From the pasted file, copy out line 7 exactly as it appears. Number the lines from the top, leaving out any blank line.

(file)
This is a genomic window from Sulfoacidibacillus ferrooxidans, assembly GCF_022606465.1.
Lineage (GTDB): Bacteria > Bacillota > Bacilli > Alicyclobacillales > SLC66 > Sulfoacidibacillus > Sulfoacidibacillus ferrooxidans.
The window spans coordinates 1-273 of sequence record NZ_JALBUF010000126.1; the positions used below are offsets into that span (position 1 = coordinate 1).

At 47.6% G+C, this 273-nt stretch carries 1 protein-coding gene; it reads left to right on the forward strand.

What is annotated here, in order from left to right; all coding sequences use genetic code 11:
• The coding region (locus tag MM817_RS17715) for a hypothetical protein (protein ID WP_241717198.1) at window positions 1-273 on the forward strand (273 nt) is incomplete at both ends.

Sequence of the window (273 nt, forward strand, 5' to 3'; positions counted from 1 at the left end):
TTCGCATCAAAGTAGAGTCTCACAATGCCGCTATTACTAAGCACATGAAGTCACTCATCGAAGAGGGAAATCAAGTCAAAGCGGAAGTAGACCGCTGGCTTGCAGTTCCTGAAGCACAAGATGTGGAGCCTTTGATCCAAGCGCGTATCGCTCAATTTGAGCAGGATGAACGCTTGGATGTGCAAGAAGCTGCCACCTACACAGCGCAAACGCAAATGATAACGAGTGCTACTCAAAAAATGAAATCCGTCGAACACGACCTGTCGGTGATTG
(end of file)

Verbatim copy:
Sequence of the window (273 nt, forward strand, 5' to 3'; positions counted from 1 at the left end):